"Arrested Development," as the opening credits inform us, is the story "of one wealthy family, who lost everything and the son who had no choice but to keep them all together." This synopsis, about the Bluth family and their continued struggles, makes it sound like something out of the Chuck Lorre factory of middlebrow mediocrity. But "Arrested Development," created by cracked genius Mitchell Hurwitz, would go on to become one of the most beloved (and short-lived) comedy series in the history of television, one whose fan-base was so outspoken that this weekend the series will be resurrected with a collection of episodes airing exclusively on Netflix's streaming service. The unthinkable has happened: The Bluths are back from the dead.
In honor of this glorious return, which is far more impressive than Jesus showing up, we decided to run down the five best episodes from the first three seasons of this twisted series. Hopefully this list will please everyone – analrapists, never-nudes, kissing cousins, racially inappropriate puppets, banana stand employees, and Carl Weathers. We've included Hulu embeds of full episodes where we could -- but the rest are available on Hulu Plus or other digital outlets (but we included a couple key clips to make up for it). Onward....
Behold, "Arrested Development" at its angriest and most meta-textual. The episode starts off by mocking Fox's gimmicky ad campaigns for similar shows it actually bothered to support, before the family decides to create a campaign of awareness for their plight (the "Save Our Bluths" campaign – which actually had a functional website for many years). At one point Michael says, "I can't believe it's come to begging," at which point Ron Howard, as the nameless narrator, steps in to say, "Please tell your friends about this show." It was both sad and funny: Mitch Hurwitz and the rest of the cast and crew knew that they were being abandoned by their network and probably wouldn't make it past the next few episodes. It will probably go down as one of the funniest, most unapologetic cries for help in the history of the medium. The episode never becomes maudlin, instead imbued with a razor-sharp indignity and genuine outrage. They make jabs at other Fox series like "The OC" and openly reflect on what other networks would take them ("Yeah HBO is definitely not going to want us"). All the typical "Arrested Development" balls are in the air – Tobias' closeted gayness, George Michael's nervousness, and Gob's total cluelessness (he gets a job as a fake waiter, working with a fellow waiter played by Jack McBrayer) – while forwarding the mission statement of the episode, which including a number of ill-placed celebrity guests mixed with true desperation ("We've got a better shot at Nicole Kidman"). Even in its waning days, "Arrested Development" had the tenacity to give The Man the middle finger.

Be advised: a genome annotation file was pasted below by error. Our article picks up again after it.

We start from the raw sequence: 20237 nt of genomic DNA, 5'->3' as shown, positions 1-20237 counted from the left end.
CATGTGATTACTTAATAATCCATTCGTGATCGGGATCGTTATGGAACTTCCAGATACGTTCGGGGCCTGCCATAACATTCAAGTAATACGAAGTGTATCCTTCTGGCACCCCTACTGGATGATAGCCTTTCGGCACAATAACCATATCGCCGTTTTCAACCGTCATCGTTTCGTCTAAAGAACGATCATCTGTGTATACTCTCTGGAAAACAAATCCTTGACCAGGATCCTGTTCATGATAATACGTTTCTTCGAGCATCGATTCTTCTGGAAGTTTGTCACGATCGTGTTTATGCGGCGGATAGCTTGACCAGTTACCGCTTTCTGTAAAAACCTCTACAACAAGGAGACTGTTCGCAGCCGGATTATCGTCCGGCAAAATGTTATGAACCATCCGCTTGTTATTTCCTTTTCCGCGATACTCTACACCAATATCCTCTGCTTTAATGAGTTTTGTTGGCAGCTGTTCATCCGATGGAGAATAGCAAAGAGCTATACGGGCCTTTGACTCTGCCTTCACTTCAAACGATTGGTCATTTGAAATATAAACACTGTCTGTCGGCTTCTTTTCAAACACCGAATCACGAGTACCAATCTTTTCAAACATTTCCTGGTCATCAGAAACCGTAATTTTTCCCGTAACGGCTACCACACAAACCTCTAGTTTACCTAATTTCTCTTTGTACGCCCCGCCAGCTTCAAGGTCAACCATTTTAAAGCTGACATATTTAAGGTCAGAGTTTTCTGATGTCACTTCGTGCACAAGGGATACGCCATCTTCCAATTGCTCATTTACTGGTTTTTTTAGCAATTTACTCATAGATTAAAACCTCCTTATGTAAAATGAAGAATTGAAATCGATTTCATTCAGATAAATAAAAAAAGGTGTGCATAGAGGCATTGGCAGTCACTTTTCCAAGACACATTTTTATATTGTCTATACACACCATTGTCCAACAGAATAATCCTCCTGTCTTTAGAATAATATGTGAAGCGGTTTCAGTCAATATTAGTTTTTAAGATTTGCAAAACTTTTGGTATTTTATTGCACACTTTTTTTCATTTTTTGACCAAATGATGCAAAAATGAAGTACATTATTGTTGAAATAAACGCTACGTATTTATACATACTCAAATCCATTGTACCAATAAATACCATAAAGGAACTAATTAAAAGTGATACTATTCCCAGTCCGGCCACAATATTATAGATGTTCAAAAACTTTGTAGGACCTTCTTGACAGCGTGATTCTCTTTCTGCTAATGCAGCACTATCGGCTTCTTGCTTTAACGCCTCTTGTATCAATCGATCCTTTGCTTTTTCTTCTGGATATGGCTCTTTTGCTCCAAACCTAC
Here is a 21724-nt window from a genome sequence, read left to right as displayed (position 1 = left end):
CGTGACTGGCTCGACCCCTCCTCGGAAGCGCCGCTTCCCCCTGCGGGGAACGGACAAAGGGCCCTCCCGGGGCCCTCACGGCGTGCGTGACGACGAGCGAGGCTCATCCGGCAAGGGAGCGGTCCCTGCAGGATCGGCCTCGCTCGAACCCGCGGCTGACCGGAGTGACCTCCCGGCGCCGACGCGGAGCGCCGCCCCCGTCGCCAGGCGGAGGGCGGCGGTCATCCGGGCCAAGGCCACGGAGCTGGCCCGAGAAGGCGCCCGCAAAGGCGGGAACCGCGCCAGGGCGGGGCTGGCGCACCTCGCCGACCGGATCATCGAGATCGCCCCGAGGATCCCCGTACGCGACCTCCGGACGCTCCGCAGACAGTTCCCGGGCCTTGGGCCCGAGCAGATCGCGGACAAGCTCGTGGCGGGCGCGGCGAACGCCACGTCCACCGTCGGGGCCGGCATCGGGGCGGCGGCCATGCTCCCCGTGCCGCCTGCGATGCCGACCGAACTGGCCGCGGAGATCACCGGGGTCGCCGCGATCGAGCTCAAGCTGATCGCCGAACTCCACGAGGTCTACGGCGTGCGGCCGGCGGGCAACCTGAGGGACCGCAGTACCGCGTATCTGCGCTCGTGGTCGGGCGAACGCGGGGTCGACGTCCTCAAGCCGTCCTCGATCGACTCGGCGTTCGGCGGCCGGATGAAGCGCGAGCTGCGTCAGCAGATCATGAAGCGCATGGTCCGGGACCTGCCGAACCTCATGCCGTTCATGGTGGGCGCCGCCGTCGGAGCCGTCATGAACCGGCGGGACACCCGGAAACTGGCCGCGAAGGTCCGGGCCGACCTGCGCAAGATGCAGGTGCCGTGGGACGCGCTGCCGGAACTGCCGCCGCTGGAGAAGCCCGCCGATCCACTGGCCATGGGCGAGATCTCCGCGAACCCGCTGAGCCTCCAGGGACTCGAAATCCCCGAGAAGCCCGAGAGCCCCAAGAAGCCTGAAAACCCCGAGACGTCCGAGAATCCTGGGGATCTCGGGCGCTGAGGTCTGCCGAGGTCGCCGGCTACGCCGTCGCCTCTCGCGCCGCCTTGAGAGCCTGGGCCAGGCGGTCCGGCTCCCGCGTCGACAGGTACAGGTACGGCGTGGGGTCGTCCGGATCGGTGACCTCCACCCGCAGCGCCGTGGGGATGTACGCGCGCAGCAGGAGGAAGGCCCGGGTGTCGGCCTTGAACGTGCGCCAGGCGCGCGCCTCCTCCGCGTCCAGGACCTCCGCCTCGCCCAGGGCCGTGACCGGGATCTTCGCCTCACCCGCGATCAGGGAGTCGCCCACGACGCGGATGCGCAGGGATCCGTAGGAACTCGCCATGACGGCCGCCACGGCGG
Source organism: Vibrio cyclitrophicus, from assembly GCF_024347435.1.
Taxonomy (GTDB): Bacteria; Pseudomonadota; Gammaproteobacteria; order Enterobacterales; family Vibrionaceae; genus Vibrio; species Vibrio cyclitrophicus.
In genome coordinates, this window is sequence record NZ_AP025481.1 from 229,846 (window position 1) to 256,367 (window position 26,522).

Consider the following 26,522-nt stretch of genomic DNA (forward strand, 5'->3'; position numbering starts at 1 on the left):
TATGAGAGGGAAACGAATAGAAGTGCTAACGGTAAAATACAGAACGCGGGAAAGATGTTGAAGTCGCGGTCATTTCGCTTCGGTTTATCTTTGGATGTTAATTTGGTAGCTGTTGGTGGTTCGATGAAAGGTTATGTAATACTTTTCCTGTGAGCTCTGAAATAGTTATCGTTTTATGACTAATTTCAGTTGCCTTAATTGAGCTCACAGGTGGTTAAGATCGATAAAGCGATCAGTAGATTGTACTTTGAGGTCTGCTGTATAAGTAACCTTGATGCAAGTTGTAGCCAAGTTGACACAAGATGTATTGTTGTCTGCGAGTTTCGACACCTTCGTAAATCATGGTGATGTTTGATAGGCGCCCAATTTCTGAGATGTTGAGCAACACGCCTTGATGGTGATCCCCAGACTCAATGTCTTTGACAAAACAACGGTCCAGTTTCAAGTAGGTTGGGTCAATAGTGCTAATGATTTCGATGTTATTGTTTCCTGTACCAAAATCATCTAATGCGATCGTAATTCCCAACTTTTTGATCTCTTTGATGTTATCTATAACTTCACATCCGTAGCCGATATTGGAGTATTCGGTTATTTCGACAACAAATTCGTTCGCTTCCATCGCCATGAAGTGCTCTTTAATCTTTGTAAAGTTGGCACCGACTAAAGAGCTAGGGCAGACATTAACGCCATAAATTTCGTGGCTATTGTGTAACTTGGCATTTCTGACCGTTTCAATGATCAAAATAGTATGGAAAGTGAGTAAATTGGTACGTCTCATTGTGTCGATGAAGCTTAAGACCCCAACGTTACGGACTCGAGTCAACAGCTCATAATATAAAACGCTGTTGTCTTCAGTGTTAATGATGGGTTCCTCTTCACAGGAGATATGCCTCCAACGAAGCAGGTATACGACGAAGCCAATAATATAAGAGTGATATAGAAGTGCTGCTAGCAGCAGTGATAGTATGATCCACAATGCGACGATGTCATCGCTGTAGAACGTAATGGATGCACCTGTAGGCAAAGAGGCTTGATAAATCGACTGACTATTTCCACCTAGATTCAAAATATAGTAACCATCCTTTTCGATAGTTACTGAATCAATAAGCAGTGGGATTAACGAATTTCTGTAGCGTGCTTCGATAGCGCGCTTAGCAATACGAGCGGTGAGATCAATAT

4.) "Good Grief" (Season 2, Episode 4)
A number of plot threads finally merge in this exemplary early-season-two episode, which brings together everything from George Michael's fractured relationship with Ann (her?) to George Sr.'s run from the law, to Gob's attempt at magic-world legitimacy, into one delightfully insane package. In the first few minutes of the episode, Ice the Bounty Hunter makes the startling announcement that George Sr. has died in Mexico -- he was murdered by a Mexican guard (confirmed by dental records, a death certificate and a "political cartoon from a leading Mexican newspaper"). This sends the family into a frenzy, with Michael unsure of what's going to happen to the company, and Gob seeing the opportunity to use his father's death as an excuse to get into magic magazine Poof by performing a trick involving the coffin. While things certainly move along at the show's typically frenzied pace, this episode does slow down for a few subtle gags, like Tobias' speech about John Wayne and feelings (including a joke about the airport) and a hilarious exchange between Buster and Gob about stripper clothes. This episode has a number of "Sad Peanuts" gags (the name of the episode is even a reference to Charlie Brown), including a canine on top of a red doghouse and a man dragging a Christmas tree behind him, while other small gags like the Mexican political cartoon featuring George Sr's failed kitchen appliance The Cornballer, the similarity between George Michael checking out the newly discovered (and alive) George Sr. and news footage of Saddam Hussein after his capture, and a really sly Anne Frank joke, are so small that they fail to register at all (or at least on initial viewing). Of course it's the end of the episode that really makes this unforgettable, as Gob tries to do a magic trick involving his supposedly dead father's grave, with his assistant Buster wearing a militaristic stripper's outfit. "I will become my dead father's body as I am lowered into his grave," Gob announces, before falling out of the coffin and being buried alive. It couldn't have ended more perfectly.